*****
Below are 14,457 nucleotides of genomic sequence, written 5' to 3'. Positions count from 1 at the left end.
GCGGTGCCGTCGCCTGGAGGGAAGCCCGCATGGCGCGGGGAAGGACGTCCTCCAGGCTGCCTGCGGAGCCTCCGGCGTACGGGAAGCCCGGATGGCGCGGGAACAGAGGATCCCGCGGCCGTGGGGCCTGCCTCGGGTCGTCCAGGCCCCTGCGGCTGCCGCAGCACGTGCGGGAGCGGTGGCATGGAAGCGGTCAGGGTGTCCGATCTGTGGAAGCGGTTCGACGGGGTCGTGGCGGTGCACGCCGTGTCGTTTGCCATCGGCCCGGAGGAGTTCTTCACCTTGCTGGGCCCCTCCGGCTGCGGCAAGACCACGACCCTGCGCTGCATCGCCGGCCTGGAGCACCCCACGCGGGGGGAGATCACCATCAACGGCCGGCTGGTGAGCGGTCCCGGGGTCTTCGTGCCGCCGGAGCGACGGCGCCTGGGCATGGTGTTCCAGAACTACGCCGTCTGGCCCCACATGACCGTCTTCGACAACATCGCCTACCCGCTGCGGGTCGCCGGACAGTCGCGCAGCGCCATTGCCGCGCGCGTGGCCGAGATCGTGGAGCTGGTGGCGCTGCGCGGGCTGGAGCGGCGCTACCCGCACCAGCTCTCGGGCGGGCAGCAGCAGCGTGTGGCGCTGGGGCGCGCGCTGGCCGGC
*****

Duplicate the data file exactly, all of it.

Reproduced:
Below are 14,457 nucleotides of genomic sequence, written 5' to 3'. Positions count from 1 at the left end.
GCGGTGCCGTCGCCTGGAGGGAAGCCCGCATGGCGCGGGGAAGGACGTCCTCCAGGCTGCCTGCGGAGCCTCCGGCGTACGGGAAGCCCGGATGGCGCGGGAACAGAGGATCCCGCGGCCGTGGGGCCTGCCTCGGGTCGTCCAGGCCCCTGCGGCTGCCGCAGCACGTGCGGGAGCGGTGGCATGGAAGCGGTCAGGGTGTCCGATCTGTGGAAGCGGTTCGACGGGGTCGTGGCGGTGCACGCCGTGTCGTTTGCCATCGGCCCGGAGGAGTTCTTCACCTTGCTGGGCCCCTCCGGCTGCGGCAAGACCACGACCCTGCGCTGCATCGCCGGCCTGGAGCACCCCACGCGGGGGGAGATCACCATCAACGGCCGGCTGGTGAGCGGTCCCGGGGTCTTCGTGCCGCCGGAGCGACGGCGCCTGGGCATGGTGTTCCAGAACTACGCCGTCTGGCCCCACATGACCGTCTTCGACAACATCGCCTACCCGCTGCGGGTCGCCGGACAGTCGCGCAGCGCCATTGCCGCGCGCGTGGCCGAGATCGTGGAGCTGGTGGCGCTGCGCGGGCTGGAGCGGCGCTACCCGCACCAGCTCTCGGGCGGGCAGCAGCAGCGTGTGGCGCTGGGGCGCGCGCTGGCCGGC